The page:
Consumer Watchdog Group Agitating For Transparent Testing Of Automated Vehicles

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Toronto, Ontario — October 13, 2015 — The California Department of Motor Vehicles has announced it will post all autonomous vehicle accident reports on its website. The move comes after a citizens' group, Consumer Watchdog, suggested the DMV make the reports more easily available.

In a press release announcing the action, an executive with Consumer Watchdog, John Simpson, outlined concerns that have come up following the recent surge in testing of automated vehicles (AVs).

“Our highways are being used as corporate laboratories for robot car makers,” said Simpson, Consumer Watchdog’s Privacy Project Director. “It’s essential that the public have readily available as many details as possible about what happened when something goes wrong.”

The hype around automated vehicles has exploded over the last year. Car companies see AVs as the next big thing. The industry is rapidly rolling out testing initiatives. Universities hoping to get in on the action are announcing the creation of AV testing facilities. But some, the executives of Consumer Watchdog among them, are concerned about how this profound shift in our transportation infrastructure is rolling out. The press release from Consumer Watchdog said the group welcomes the added transparency and praises the California DMV’s latest action. But Simpson said further steps are necessary to ensure that information about the way in which AVs are operating is completely open and transparent.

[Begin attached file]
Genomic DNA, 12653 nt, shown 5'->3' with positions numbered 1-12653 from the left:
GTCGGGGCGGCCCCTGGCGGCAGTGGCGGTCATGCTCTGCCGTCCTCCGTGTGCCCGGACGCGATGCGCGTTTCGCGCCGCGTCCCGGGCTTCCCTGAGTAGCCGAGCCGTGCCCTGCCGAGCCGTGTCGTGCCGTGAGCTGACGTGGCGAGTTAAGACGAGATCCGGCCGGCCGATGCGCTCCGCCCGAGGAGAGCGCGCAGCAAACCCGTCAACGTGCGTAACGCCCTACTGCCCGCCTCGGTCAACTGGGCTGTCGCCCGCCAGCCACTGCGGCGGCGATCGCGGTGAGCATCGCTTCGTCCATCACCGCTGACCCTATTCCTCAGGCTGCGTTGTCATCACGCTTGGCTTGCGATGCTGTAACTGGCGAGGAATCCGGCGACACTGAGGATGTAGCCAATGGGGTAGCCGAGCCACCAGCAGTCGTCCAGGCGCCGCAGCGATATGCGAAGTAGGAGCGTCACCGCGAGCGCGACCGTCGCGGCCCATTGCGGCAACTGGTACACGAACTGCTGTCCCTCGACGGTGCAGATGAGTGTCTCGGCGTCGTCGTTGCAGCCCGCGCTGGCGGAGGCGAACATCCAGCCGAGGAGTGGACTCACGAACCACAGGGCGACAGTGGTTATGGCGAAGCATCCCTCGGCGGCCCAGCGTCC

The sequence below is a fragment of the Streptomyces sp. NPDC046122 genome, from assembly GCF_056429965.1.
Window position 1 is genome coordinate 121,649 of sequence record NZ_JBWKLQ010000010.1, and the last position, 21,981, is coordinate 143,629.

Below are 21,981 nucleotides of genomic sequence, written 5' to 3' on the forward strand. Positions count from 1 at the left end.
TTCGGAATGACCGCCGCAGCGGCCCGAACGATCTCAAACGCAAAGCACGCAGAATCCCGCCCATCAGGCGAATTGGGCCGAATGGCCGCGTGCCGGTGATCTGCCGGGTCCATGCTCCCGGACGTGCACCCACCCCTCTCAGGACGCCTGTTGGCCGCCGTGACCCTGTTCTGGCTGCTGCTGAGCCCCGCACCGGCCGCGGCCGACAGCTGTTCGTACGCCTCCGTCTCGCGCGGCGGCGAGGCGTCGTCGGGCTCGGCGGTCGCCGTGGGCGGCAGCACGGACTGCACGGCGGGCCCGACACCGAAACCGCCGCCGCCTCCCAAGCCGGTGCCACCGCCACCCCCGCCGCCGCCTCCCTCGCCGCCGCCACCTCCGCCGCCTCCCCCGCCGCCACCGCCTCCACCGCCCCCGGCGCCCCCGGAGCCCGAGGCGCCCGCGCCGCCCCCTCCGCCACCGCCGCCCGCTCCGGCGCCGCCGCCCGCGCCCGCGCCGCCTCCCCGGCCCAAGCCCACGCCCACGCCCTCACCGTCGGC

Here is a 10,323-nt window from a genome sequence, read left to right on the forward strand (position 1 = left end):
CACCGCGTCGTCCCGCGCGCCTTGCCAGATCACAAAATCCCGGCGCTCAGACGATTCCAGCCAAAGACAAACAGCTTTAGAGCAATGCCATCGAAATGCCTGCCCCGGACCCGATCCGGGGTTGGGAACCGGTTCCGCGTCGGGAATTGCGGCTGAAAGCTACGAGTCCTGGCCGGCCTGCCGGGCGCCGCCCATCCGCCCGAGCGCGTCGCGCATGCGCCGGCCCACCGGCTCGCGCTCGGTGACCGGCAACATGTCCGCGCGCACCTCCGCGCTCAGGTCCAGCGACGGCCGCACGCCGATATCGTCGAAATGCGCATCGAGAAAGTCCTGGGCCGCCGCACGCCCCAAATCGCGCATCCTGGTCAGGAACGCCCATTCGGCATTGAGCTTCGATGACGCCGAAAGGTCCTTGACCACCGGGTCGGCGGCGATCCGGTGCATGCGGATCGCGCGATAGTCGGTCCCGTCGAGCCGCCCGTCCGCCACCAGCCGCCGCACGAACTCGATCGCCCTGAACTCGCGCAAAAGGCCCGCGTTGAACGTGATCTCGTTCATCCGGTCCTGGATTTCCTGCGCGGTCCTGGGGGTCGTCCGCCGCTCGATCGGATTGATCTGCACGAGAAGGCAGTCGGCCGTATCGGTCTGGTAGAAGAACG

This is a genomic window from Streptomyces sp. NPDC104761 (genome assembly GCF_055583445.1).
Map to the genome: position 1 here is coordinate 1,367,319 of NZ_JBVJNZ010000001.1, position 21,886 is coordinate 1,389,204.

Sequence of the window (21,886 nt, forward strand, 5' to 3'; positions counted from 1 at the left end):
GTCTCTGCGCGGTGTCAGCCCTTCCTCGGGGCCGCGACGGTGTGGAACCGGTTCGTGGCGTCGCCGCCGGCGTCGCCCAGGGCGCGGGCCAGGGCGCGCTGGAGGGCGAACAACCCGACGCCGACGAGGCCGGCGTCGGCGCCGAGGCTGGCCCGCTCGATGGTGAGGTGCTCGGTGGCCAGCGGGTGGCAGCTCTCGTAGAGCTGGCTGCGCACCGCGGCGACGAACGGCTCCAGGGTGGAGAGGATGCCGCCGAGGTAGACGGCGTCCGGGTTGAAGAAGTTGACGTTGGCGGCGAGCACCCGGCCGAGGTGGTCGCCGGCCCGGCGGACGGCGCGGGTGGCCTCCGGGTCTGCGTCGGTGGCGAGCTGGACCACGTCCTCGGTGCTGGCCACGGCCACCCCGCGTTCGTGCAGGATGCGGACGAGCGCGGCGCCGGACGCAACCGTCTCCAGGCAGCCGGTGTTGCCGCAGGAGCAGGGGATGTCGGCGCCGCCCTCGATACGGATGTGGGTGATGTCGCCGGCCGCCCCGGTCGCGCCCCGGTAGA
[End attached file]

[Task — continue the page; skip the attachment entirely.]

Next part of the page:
Consumer Watchdog is also petitioning the DMV for a rulemaking process that would amend robot car testing regulations to require police to investigate crashes and to require copies of any video or technical data gathered by the robot vehicle related to the crash be provided to the department.

“Under the current regulations, the Department relies completely on the testing company’s account of what happened. With the public’s safety at stake, it’s imperative that a neutral third party investigates any accident involving a robot car,” wrote Simpson, in the petition to the DMV.

Not since the introduction of the car in the early decades of the 19th century has the transportation industry contemplated such a dramatic shift in the way North Americans move themselves. So it is no surprise Consumer Watchdog has taken a proactive approach to ensuring transparency around the results of AV testing, but there do not seem to be any Canadian consumer protection groups taking a similar stance.

In the US the current regime regarding testing regulations is that manufacturers must provide the DMV with a report of the crash within 10 business days of the incident. The DMV has posted all nine crash reports it has received since companies were required to file them last September. Eight of the crashes involved Google cars. One involved a Delphi vehicle. Google was involved in eight additional crashes before reporting was required for a total of 16 accidents since it began testing robot cars. The DMV said it will issue a news alert when a new crash report is posted.

Currently there are ten companies approved by the DMV to test robot cars on California’s highways. The companies currently testing AVs are: Volkswagen Group of America, Mercedes Benz, Google, Delphi Automotive, Tesla Motors, Bosch, Nissan, Cruise Automation, BMW and Honda.

The official accident reports can be found on the DMV’s website at this link.

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